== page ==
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Sixteen killed, MP wounded in Iraq attacks

November 28, 2011

Security forces gather at the scene of a suicide car bomb explosion in the town of Taji, about 12 miles north of Baghdad. -AP Photo

BAGHDAD: At least 16 people were killed and more than 30 wounded, among them an Iraqi member of parliament, in a wave of bloody attacks in and near Baghdad on Monday, security officials and an MP said.

In the deadliest attack, a suicide car bomber detonated an explosives-packed vehicle near the main entrance of Hout prison in Taji north of Baghdad at about 0500 GMT, as family members gathered to visit inmates.

An interior ministry official said 13 people were killed and 28 wounded by the blast, while a defence ministry official put the toll at 12 dead and 26 wounded.

Justice ministry spokesman Haidar al-Saadi said six of the dead in Taji were police working under the ministry who were on their way to work at the prison.

The bomber “blew himself up on the highway near the prison, where family members of prisoners were gathering” before a visit, Baghdad security spokesman Major General Qassim Atta said.

Later on Monday, an Iraqi member of parliament was wounded and at least two other people were killed in an explosion near parliament in Baghdad's heavily fortified Green Zone.

Different tolls for the blast were reported.

“A mortar round landed near parliament's car park. One colleague, (MP) Muayid al-Tayyeb, was wounded,” MP Ali al-Shila told AFP.

The interior ministry official said two people were killed and seven wounded when a mortar round hit the car park.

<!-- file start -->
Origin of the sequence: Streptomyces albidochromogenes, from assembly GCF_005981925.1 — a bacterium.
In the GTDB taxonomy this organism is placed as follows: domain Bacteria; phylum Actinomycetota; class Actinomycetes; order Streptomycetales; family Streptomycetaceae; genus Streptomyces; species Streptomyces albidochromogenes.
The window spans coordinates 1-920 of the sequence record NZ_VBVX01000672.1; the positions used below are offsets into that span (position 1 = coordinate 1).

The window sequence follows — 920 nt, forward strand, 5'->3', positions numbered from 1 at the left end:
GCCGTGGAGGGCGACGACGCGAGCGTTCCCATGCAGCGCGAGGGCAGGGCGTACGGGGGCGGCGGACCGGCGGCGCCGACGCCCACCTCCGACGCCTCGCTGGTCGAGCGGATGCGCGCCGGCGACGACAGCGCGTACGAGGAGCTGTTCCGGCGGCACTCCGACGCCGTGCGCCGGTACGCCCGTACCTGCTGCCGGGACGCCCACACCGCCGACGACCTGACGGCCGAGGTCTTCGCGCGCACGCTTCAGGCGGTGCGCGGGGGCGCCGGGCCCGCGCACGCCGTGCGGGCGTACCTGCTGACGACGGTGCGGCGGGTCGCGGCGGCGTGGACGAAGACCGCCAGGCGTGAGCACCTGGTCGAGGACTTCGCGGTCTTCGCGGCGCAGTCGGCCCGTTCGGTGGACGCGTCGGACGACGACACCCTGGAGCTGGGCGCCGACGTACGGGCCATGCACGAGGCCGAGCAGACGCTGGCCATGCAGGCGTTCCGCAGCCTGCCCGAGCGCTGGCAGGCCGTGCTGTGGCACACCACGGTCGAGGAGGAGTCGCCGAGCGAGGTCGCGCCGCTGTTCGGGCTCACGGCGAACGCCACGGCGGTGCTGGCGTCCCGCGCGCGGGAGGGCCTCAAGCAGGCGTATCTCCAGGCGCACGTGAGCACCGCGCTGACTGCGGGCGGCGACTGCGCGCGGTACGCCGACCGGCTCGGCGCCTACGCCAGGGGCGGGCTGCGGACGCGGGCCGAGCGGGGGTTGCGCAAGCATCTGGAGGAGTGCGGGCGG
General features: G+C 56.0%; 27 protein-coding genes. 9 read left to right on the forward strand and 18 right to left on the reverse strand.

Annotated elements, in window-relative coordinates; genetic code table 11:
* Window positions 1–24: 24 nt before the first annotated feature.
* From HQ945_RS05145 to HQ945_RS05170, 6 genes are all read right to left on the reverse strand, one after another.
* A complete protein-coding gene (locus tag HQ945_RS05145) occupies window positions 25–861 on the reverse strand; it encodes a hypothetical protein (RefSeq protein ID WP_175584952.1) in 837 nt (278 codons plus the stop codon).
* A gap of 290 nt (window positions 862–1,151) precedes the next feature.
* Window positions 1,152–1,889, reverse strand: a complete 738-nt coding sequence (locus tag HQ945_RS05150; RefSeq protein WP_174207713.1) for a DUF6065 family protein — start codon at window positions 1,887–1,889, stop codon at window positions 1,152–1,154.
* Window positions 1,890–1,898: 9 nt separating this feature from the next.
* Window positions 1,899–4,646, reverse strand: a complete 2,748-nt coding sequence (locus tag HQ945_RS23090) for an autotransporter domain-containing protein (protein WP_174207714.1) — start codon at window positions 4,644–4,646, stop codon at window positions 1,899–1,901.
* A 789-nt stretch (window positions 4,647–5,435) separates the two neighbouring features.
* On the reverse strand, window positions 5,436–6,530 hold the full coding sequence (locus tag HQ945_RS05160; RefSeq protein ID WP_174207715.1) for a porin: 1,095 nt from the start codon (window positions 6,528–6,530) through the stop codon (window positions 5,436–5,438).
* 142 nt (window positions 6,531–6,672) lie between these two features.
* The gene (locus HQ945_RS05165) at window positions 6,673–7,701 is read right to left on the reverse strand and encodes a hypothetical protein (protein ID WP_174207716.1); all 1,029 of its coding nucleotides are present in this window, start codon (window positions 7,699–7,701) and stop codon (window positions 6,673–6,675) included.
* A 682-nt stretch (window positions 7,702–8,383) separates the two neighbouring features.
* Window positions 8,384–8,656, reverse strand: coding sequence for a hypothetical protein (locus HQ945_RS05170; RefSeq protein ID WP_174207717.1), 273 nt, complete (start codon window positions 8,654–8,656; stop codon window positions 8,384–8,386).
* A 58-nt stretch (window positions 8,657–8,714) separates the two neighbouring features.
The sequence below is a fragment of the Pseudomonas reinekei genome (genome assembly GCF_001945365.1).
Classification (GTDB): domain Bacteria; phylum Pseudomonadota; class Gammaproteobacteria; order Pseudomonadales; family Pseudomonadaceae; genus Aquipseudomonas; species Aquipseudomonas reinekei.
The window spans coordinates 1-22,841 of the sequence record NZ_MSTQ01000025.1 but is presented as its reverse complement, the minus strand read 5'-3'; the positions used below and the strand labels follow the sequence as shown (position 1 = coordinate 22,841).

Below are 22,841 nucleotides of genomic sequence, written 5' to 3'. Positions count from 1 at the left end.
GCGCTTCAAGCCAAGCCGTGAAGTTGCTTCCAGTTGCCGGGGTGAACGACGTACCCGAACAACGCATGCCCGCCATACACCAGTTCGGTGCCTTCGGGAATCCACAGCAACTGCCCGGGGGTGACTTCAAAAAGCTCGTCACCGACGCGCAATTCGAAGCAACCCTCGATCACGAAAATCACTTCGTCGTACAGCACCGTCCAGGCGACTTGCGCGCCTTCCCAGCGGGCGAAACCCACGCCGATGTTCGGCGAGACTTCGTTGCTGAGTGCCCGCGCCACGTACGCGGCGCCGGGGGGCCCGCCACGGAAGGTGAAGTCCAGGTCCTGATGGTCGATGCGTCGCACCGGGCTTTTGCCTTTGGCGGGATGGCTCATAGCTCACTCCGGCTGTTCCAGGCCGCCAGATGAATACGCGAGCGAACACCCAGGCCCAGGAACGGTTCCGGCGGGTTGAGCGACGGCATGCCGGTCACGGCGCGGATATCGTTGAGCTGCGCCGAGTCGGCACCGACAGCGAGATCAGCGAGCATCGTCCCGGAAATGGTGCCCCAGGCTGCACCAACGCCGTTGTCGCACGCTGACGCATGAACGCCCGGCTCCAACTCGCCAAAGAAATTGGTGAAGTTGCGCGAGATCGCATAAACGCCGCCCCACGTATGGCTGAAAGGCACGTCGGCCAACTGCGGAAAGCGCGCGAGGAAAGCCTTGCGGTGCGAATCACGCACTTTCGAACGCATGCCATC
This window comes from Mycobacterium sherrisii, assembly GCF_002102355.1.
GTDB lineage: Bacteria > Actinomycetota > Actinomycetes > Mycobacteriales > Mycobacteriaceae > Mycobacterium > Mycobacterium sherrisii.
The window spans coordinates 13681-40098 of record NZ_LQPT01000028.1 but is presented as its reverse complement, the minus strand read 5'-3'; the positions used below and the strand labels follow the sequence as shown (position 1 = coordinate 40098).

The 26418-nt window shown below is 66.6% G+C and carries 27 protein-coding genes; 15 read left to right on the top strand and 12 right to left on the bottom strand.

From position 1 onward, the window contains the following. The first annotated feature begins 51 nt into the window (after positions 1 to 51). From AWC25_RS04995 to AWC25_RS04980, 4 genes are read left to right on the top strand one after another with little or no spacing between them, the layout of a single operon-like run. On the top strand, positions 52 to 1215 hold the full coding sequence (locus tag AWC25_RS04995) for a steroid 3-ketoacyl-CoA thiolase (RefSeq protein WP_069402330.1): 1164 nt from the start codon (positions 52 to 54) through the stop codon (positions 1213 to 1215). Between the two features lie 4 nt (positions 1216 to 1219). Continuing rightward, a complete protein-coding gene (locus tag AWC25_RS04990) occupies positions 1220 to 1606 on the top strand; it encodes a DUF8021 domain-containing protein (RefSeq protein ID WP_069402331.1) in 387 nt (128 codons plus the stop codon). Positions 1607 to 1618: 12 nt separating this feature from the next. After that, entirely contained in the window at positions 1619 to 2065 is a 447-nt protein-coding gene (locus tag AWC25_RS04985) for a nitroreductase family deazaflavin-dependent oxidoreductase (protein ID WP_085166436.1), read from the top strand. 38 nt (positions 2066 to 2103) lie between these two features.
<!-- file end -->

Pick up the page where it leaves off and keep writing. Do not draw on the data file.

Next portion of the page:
A defence ministry official said three people were killed and four wounded by an explosion in a parliament parking area, but said that “it is not clear if it was a car bomb or a mortar shell.”

It was not immediately clear if the MP was included in the number of wounded given by the security officials. Differing tolls are common in the confusion following attacks in Iraq.

The interior ministry official also said that two people were killed and four wounded by a magnetic “sticky bomb” on a vehicle in the Mansur area in western Baghdad.

Monday's deaths raise the toll from a week of surging violence across Iraq to at least 60.

On Sunday, bomb and gun attacks killed four people and wounded nine, while the previous day 16 people were killed and 20 wounded in bombings and shootings in Baghdad and Abu Ghraib, about 20 kilometres (12 miles) west of the capital.

Three bombs exploded in the southern port city of Basra last Thursday, killing 19 people, including high-ranking army and police officers, and wounding at least 65.

And five people were killed in attacks in the disputed northern Iraq city of Kirkuk on November 22.

Violence has declined nationwide since its peak in 2006 and 2007, but attacks remain common. A total of 258 people were killed in October, according to official figures.

General Lloyd Austin, the top US commander in Iraq, has warned of “turbulence” on the security front as American forces depart and militant groups seek to take advantage of the vacuum.

“I think as we leave, you can expect to see some turbulence in security initially, and that's because you'll see various elements try to increase their freedom of movement and freedom of action,” Austin told reporters in Baghdad.

He specifically pointed to Al-Qaeda in Iraq and Iranian-backed militias as threats.

American troops are set to leave Iraq by the end of 2011, bringing to a close an almost nine-year war that has left thousands of American soldiers and tens of thousands of Iraqis dead, and cost hundreds of billions of dollars.